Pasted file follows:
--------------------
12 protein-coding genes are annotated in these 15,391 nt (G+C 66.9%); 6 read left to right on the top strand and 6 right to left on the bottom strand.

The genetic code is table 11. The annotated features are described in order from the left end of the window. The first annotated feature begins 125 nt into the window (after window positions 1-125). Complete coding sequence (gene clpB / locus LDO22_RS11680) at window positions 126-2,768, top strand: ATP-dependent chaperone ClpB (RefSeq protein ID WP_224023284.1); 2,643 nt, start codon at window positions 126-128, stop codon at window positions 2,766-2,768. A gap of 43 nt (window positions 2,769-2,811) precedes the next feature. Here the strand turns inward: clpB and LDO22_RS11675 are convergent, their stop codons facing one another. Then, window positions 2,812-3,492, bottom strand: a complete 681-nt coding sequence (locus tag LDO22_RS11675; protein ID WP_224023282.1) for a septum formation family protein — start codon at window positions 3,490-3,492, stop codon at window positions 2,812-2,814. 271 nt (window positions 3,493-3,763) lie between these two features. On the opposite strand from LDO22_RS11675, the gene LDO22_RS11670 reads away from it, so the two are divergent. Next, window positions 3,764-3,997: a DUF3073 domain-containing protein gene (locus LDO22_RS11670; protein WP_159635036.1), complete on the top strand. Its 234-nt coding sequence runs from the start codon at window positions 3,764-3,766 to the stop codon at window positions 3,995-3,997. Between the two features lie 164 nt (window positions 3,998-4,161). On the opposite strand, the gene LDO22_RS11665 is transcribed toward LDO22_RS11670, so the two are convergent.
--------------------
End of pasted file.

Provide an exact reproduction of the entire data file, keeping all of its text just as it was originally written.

12 protein-coding genes are annotated in these 15,391 nt (G+C 66.9%); 6 read left to right on the top strand and 6 right to left on the bottom strand.

The genetic code is table 11. The annotated features are described in order from the left end of the window. The first annotated feature begins 125 nt into the window (after window positions 1-125). Complete coding sequence (gene clpB / locus LDO22_RS11680) at window positions 126-2,768, top strand: ATP-dependent chaperone ClpB (RefSeq protein ID WP_224023284.1); 2,643 nt, start codon at window positions 126-128, stop codon at window positions 2,766-2,768. A gap of 43 nt (window positions 2,769-2,811) precedes the next feature. Here the strand turns inward: clpB and LDO22_RS11675 are convergent, their stop codons facing one another. Then, window positions 2,812-3,492, bottom strand: a complete 681-nt coding sequence (locus tag LDO22_RS11675; protein ID WP_224023282.1) for a septum formation family protein — start codon at window positions 3,490-3,492, stop codon at window positions 2,812-2,814. 271 nt (window positions 3,493-3,763) lie between these two features. On the opposite strand from LDO22_RS11675, the gene LDO22_RS11670 reads away from it, so the two are divergent. Next, window positions 3,764-3,997: a DUF3073 domain-containing protein gene (locus LDO22_RS11670; protein WP_159635036.1), complete on the top strand. Its 234-nt coding sequence runs from the start codon at window positions 3,764-3,766 to the stop codon at window positions 3,995-3,997. Between the two features lie 164 nt (window positions 3,998-4,161). On the opposite strand, the gene LDO22_RS11665 is transcribed toward LDO22_RS11670, so the two are convergent.